Large Reductions Estimated in Hog Supply Due to PED04 March 2014
US - I have been hesitant to estimate supply reductions due to Porcine Epidemic Diarrhoea (PED) due to the incomplete nature of the data that has been made available through animal disease diagnostic labs, writes Steve Meyer in his latest weekly Market Preview published in National Hog Farmer magazine.
Those shortcomings are not the labs’ faults, just the nature of a new disease that is not reportable to state or federal veterinary authorities. But the number of cases reported in recent weeks and growing comfort with some of the loss numbers compel me to estimate reductions for this summer and they are pretty amazing.
PEDV-positive case submissions continue at high levels. The decrease in case numbers we observed the week of 9 February (from 301 to 271) disappeared when last week’s data were published and the 9 February total was revised to 310. The number held constant at that high level the week of 16 February.
The National Animal Health Laboratory Network (NAHLN) has published monthly data in its recent week reports that divide the accessions by pig type. Figure 1 shows these data for April through January. I am not using February data since it is incomplete but it appears February case numbers will EXCEED those of January when published. Of most usefulness, we think, is the suckling pig case accessions data since we know those cases MUST involve sow farms with baby pigs on them.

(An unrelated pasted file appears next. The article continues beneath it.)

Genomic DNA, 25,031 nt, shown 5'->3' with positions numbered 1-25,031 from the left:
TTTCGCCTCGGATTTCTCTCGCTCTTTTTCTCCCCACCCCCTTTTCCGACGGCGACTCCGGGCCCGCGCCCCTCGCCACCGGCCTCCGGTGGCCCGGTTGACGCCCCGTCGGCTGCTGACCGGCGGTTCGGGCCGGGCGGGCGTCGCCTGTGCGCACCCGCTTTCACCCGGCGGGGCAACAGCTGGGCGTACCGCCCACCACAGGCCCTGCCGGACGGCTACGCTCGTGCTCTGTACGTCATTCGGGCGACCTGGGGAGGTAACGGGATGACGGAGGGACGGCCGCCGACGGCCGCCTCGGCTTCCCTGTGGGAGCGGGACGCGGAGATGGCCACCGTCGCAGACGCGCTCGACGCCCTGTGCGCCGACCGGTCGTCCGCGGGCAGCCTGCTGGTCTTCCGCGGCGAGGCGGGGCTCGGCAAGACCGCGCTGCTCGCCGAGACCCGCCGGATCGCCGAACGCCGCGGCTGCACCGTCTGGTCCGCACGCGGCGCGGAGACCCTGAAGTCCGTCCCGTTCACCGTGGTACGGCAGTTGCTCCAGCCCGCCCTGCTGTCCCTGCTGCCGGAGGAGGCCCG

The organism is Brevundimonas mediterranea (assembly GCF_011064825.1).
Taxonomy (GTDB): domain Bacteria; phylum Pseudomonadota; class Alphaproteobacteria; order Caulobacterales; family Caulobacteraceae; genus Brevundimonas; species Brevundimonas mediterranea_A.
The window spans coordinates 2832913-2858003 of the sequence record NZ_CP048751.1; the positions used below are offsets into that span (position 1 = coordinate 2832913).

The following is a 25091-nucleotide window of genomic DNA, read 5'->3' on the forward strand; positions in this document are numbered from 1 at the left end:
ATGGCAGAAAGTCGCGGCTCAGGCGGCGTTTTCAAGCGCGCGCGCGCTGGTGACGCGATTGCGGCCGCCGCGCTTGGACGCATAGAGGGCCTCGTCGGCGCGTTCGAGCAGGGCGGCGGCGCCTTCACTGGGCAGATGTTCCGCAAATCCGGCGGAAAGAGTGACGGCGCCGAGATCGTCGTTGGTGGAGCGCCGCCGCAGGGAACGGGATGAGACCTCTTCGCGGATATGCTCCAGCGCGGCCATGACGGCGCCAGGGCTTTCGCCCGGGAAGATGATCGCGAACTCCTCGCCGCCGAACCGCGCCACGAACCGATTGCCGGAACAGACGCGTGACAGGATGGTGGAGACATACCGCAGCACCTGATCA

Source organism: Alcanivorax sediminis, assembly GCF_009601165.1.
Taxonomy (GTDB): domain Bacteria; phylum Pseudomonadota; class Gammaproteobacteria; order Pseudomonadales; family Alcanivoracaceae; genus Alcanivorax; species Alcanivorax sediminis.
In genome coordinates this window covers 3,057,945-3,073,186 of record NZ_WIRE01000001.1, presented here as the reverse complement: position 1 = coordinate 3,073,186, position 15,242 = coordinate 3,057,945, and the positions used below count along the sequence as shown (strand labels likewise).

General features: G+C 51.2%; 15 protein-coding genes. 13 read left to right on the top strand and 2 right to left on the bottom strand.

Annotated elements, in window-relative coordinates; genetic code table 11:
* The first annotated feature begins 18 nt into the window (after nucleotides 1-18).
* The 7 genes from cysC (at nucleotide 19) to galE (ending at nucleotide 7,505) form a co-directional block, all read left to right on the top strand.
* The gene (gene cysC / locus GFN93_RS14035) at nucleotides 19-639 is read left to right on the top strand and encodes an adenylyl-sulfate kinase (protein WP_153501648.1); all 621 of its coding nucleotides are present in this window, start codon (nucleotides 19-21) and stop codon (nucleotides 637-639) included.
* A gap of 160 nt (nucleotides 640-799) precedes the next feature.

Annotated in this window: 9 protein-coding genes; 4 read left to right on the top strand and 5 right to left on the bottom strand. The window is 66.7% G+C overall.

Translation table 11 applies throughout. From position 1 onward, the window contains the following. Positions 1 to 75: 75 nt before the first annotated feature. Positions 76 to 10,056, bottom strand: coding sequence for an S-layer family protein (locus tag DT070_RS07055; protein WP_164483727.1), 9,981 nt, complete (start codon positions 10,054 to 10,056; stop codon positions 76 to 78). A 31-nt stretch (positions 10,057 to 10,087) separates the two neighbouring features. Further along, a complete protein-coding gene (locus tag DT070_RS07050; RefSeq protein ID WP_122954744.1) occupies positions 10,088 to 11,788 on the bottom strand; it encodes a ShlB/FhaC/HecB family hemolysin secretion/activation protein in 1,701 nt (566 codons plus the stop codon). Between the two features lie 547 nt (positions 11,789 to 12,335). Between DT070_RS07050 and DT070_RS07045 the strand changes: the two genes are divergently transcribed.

The area under the blue line in Figure 1 represents all of the positive suckling pig accessions since May. 30.9 per cent of those occurred in January. 19.5 per cent were in December and 14.7 per cent were in both October and November. We believe the January numbers include a good number of small farms since we started hearing of a quite a few show pig herds breaking last month. Therefore, we will just use 90 per cent of the 30.9 per cent of observations in our computations since many of those cases involve fewer pigs relative to the generally larger commercial farms that dominated the cases last summer and fall.
Industry observers estimate that anywhere from 2 to 2.5 million sows have now been infected. We will use the 2 million figure to be conservative. Pig losses have been estimated to be from 2.0 to 3.5 pigs for every sow in inventory on infected farms. The 2.0 figure represents, we think, the immediate losses during the 3 weeks or so that the disease is extremely virulent. There are some losses in subsequent weeks so we are going to use 0.5 pigs per sow for cases lagged one month. The sum of 2.0 pigs per sow for the January cases and 0.5 pigs for the December cases would therefore estimate the total pig losses in January.
Part of the losses will be offset by various practices.
- Fewer cull animals – add 1 per cent to slaughter. High prices will provide an ample incentive to make acceptable pigs out of ones that weren’t worth the trouble before.
- Fewer sows – deduct 1 per cent from slaughter. This one is a bit iffy, especially when we get to July, a month that saw sharply lower sow slaughter last year. But futures prices now have 2014 profits at over $40 per hog and that, plus a definite value for PEDV immunity, will get sows retained.
- Productivity will still increase on the part of the breeding herd not yet infected -- Add 1.25 per cent = 2.5 per cent on half the sows
- Higher market weights will not impact slaughter but will impact production. They have added about 3 per cent to production since December but we believe that will grow to 4 per cent this summer since so much finishing space will be available and packers will be scrambling for pounds, period.
- Tally the impacts:
- 2 million sows x 30.9 per cent * 90 per cent = 556,200 January sows
- 2 pigs/sow x 556,200 sows = 1.1124 mil. January pigs lost from sows infected in January